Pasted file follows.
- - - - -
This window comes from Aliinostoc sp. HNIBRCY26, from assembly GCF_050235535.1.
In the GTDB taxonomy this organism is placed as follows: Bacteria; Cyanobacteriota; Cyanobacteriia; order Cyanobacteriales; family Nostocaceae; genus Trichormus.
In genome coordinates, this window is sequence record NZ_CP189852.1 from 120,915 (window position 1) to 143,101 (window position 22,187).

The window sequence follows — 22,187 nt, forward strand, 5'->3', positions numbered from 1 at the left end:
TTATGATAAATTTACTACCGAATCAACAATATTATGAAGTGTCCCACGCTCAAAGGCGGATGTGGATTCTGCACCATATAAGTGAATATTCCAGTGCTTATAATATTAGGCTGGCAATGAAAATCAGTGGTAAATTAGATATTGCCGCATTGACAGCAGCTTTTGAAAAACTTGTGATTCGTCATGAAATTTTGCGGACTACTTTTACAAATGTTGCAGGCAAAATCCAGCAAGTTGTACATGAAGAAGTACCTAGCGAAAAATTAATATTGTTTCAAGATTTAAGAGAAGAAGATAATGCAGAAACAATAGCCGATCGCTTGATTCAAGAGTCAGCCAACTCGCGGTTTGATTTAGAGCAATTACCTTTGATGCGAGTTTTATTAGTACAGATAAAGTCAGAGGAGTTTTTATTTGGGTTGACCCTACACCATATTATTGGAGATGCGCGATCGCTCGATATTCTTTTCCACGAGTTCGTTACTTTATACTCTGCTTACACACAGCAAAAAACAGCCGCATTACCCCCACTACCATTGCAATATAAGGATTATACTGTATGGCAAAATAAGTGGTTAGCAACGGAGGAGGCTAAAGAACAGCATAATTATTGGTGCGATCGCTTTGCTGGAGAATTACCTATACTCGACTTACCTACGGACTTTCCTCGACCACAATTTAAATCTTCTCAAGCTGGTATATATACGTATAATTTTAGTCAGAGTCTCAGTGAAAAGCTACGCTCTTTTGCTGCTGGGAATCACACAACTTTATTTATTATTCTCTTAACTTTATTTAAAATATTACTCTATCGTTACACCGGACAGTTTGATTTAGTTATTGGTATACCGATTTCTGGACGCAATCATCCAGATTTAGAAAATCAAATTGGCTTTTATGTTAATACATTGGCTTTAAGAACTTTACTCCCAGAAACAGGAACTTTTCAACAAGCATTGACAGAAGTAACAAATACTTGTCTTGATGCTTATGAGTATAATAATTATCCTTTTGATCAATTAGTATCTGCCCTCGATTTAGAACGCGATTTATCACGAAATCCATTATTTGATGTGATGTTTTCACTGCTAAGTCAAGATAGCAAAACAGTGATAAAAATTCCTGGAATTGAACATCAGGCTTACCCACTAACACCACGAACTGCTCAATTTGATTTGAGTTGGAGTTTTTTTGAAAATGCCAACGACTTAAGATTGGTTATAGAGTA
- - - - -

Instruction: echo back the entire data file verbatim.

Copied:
This window comes from Aliinostoc sp. HNIBRCY26, from assembly GCF_050235535.1.
In the GTDB taxonomy this organism is placed as follows: Bacteria; Cyanobacteriota; Cyanobacteriia; order Cyanobacteriales; family Nostocaceae; genus Trichormus.
In genome coordinates, this window is sequence record NZ_CP189852.1 from 120,915 (window position 1) to 143,101 (window position 22,187).

The window sequence follows — 22,187 nt, forward strand, 5'->3', positions numbered from 1 at the left end:
TTATGATAAATTTACTACCGAATCAACAATATTATGAAGTGTCCCACGCTCAAAGGCGGATGTGGATTCTGCACCATATAAGTGAATATTCCAGTGCTTATAATATTAGGCTGGCAATGAAAATCAGTGGTAAATTAGATATTGCCGCATTGACAGCAGCTTTTGAAAAACTTGTGATTCGTCATGAAATTTTGCGGACTACTTTTACAAATGTTGCAGGCAAAATCCAGCAAGTTGTACATGAAGAAGTACCTAGCGAAAAATTAATATTGTTTCAAGATTTAAGAGAAGAAGATAATGCAGAAACAATAGCCGATCGCTTGATTCAAGAGTCAGCCAACTCGCGGTTTGATTTAGAGCAATTACCTTTGATGCGAGTTTTATTAGTACAGATAAAGTCAGAGGAGTTTTTATTTGGGTTGACCCTACACCATATTATTGGAGATGCGCGATCGCTCGATATTCTTTTCCACGAGTTCGTTACTTTATACTCTGCTTACACACAGCAAAAAACAGCCGCATTACCCCCACTACCATTGCAATATAAGGATTATACTGTATGGCAAAATAAGTGGTTAGCAACGGAGGAGGCTAAAGAACAGCATAATTATTGGTGCGATCGCTTTGCTGGAGAATTACCTATACTCGACTTACCTACGGACTTTCCTCGACCACAATTTAAATCTTCTCAAGCTGGTATATATACGTATAATTTTAGTCAGAGTCTCAGTGAAAAGCTACGCTCTTTTGCTGCTGGGAATCACACAACTTTATTTATTATTCTCTTAACTTTATTTAAAATATTACTCTATCGTTACACCGGACAGTTTGATTTAGTTATTGGTATACCGATTTCTGGACGCAATCATCCAGATTTAGAAAATCAAATTGGCTTTTATGTTAATACATTGGCTTTAAGAACTTTACTCCCAGAAACAGGAACTTTTCAACAAGCATTGACAGAAGTAACAAATACTTGTCTTGATGCTTATGAGTATAATAATTATCCTTTTGATCAATTAGTATCTGCCCTCGATTTAGAACGCGATTTATCACGAAATCCATTATTTGATGTGATGTTTTCACTGCTAAGTCAAGATAGCAAAACAGTGATAAAAATTCCTGGAATTGAACATCAGGCTTACCCACTAACACCACGAACTGCTCAATTTGATTTGAGTTGGAGTTTTTTTGAAAATGCCAACGACTTAAGATTGGTTATAGAGTA